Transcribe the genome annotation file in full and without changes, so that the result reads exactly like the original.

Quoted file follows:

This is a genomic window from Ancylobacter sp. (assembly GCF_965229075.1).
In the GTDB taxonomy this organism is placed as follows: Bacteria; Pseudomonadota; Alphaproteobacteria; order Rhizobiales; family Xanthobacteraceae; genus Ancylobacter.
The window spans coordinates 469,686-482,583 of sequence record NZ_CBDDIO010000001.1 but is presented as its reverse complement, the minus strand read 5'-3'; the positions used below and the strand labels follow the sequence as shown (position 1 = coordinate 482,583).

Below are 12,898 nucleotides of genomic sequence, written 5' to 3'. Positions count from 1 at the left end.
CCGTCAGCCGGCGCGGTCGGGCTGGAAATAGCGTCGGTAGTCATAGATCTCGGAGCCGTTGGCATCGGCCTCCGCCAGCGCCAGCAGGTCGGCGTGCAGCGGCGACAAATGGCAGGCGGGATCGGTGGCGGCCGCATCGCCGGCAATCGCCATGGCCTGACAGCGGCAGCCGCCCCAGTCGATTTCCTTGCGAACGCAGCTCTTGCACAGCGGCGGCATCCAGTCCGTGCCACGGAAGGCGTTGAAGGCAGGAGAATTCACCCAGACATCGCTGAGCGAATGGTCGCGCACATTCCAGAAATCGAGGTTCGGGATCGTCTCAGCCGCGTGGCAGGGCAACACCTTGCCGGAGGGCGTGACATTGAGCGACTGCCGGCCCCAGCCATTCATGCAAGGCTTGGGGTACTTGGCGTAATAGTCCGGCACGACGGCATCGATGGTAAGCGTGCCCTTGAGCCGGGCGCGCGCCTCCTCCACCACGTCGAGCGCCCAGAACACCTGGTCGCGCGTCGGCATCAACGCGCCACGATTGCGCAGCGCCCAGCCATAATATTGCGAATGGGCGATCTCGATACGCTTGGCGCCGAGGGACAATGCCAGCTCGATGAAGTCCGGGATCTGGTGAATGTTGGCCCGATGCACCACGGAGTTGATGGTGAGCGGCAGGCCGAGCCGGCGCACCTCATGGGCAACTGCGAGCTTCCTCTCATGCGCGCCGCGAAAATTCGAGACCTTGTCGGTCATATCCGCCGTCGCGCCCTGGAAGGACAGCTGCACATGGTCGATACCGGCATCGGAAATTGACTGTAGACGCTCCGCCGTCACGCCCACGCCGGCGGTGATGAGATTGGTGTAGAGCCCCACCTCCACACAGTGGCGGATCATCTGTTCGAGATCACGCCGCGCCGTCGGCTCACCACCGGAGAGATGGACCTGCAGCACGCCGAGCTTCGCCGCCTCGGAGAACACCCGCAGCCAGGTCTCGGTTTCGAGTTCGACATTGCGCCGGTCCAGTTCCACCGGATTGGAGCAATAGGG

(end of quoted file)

This is a genomic window from Ancylobacter sp. (assembly GCF_965229075.1).
In the GTDB taxonomy this organism is placed as follows: Bacteria; Pseudomonadota; Alphaproteobacteria; order Rhizobiales; family Xanthobacteraceae; genus Ancylobacter.
The window spans coordinates 469,686-482,583 of sequence record NZ_CBDDIO010000001.1 but is presented as its reverse complement, the minus strand read 5'-3'; the positions used below and the strand labels follow the sequence as shown (position 1 = coordinate 482,583).

Below are 12,898 nucleotides of genomic sequence, written 5' to 3'. Positions count from 1 at the left end.
CCGTCAGCCGGCGCGGTCGGGCTGGAAATAGCGTCGGTAGTCATAGATCTCGGAGCCGTTGGCATCGGCCTCCGCCAGCGCCAGCAGGTCGGCGTGCAGCGGCGACAAATGGCAGGCGGGATCGGTGGCGGCCGCATCGCCGGCAATCGCCATGGCCTGACAGCGGCAGCCGCCCCAGTCGATTTCCTTGCGAACGCAGCTCTTGCACAGCGGCGGCATCCAGTCCGTGCCACGGAAGGCGTTGAAGGCAGGAGAATTCACCCAGACATCGCTGAGCGAATGGTCGCGCACATTCCAGAAATCGAGGTTCGGGATCGTCTCAGCCGCGTGGCAGGGCAACACCTTGCCGGAGGGCGTGACATTGAGCGACTGCCGGCCCCAGCCATTCATGCAAGGCTTGGGGTACTTGGCGTAATAGTCCGGCACGACGGCATCGATGGTAAGCGTGCCCTTGAGCCGGGCGCGCGCCTCCTCCACCACGTCGAGCGCCCAGAACACCTGGTCGCGCGTCGGCATCAACGCGCCACGATTGCGCAGCGCCCAGCCATAATATTGCGAATGGGCGATCTCGATACGCTTGGCGCCGAGGGACAATGCCAGCTCGATGAAGTCCGGGATCTGGTGAATGTTGGCCCGATGCACCACGGAGTTGATGGTGAGCGGCAGGCCGAGCCGGCGCACCTCATGGGCAACTGCGAGCTTCCTCTCATGCGCGCCGCGAAAATTCGAGACCTTGTCGGTCATATCCGCCGTCGCGCCCTGGAAGGACAGCTGCACATGGTCGATACCGGCATCGGAAATTGACTGTAGACGCTCCGCCGTCACGCCCACGCCGGCGGTGATGAGATTGGTGTAGAGCCCCACCTCCACACAGTGGCGGATCATCTGTTCGAGATCACGCCGCGCCGTCGGCTCACCACCGGAGAGATGGACCTGCAGCACGCCGAGCTTCGCCGCCTCGGAGAACACCCGCAGCCAGGTCTCGGTTTCGAGTTCGACATTGCGCCGGTCCAGTTCCACCGGATTGGAGCAATAGGG